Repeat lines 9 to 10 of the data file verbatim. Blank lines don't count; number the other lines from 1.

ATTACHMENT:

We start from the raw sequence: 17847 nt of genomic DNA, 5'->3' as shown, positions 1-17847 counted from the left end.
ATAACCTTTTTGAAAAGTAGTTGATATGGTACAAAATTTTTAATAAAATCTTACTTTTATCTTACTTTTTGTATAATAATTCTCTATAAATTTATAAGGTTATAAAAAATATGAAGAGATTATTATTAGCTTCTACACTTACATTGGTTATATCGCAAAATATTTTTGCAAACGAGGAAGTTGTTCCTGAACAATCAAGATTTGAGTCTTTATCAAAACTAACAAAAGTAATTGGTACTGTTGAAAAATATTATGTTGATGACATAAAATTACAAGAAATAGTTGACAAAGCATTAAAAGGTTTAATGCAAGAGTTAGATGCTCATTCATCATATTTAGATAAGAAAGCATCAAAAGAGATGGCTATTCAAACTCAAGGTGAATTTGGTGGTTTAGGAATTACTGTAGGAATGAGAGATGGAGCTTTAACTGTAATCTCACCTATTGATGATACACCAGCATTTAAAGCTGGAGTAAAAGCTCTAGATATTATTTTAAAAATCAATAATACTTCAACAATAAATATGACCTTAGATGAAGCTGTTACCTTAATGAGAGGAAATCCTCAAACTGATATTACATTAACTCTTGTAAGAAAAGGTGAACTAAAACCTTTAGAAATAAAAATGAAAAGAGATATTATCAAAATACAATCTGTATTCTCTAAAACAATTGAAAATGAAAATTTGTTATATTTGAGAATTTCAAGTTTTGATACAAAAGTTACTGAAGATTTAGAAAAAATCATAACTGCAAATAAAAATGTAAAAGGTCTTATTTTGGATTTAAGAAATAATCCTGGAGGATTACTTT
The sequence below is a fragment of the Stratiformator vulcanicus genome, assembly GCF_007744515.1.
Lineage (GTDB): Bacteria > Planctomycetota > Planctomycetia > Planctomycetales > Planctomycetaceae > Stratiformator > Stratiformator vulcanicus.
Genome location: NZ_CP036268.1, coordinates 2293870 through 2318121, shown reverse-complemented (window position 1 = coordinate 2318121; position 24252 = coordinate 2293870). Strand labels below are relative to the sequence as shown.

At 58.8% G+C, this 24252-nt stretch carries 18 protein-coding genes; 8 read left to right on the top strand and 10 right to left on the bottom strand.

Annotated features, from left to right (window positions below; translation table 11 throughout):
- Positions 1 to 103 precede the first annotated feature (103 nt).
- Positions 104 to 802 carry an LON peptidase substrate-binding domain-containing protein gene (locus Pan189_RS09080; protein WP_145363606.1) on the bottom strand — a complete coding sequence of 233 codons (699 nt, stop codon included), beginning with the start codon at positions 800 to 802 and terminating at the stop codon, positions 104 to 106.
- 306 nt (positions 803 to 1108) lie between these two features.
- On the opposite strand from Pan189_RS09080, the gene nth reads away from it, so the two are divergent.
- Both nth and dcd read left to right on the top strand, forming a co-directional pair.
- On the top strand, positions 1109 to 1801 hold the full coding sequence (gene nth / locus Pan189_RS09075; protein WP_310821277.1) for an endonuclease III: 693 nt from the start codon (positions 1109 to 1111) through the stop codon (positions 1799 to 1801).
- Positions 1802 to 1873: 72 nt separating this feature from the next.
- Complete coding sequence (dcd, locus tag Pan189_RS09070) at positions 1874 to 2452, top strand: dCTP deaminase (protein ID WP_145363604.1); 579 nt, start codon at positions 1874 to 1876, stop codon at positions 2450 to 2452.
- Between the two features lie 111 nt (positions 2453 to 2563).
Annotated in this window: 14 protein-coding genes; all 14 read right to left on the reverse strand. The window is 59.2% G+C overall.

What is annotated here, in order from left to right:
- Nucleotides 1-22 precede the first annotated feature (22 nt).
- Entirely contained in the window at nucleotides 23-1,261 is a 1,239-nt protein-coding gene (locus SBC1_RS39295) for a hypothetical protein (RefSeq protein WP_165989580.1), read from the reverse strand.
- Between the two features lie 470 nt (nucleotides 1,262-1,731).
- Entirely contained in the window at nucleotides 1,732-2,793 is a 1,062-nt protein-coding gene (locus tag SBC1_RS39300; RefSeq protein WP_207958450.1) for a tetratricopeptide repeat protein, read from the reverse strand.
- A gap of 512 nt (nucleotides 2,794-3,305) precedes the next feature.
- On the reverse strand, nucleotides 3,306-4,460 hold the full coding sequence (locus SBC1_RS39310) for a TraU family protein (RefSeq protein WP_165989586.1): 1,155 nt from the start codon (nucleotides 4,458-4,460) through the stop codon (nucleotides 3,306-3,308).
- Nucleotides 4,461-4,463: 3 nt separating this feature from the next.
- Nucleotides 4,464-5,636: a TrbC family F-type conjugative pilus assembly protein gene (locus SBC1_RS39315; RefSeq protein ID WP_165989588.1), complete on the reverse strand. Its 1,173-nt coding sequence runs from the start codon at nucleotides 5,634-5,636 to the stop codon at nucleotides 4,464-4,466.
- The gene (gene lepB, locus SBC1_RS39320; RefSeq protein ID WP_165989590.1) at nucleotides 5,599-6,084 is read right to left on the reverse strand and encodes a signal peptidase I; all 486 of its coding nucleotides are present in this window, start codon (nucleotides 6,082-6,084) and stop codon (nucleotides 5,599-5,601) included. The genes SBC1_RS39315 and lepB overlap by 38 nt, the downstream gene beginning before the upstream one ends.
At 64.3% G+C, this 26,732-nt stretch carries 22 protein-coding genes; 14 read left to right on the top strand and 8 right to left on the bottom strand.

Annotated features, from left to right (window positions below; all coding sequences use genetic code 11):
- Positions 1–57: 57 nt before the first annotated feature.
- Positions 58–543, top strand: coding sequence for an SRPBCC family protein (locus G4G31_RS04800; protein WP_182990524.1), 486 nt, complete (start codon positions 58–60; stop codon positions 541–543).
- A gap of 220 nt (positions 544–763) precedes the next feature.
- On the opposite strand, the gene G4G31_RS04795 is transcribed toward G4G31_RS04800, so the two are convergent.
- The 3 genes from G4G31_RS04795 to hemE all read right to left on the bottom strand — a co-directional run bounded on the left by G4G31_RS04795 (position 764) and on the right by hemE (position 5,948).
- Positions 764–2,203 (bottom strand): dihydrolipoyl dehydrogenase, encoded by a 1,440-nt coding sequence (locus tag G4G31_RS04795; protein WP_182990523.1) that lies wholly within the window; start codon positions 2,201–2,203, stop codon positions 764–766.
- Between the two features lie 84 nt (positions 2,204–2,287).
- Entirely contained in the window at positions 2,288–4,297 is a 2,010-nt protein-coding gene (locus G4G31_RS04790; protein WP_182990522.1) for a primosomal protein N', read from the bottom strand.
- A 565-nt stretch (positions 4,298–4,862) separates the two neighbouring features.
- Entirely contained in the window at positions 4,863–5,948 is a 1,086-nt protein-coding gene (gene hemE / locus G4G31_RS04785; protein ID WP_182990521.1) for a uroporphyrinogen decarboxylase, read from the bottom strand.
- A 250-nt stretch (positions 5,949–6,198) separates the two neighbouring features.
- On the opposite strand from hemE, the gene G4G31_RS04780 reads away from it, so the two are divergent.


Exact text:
- Positions 104 to 802 carry an LON peptidase substrate-binding domain-containing protein gene (locus Pan189_RS09080; protein WP_145363606.1) on the bottom strand — a complete coding sequence of 233 codons (699 nt, stop codon included), beginning with the start codon at positions 800 to 802 and terminating at the stop codon, positions 104 to 106.
- 306 nt (positions 803 to 1108) lie between these two features.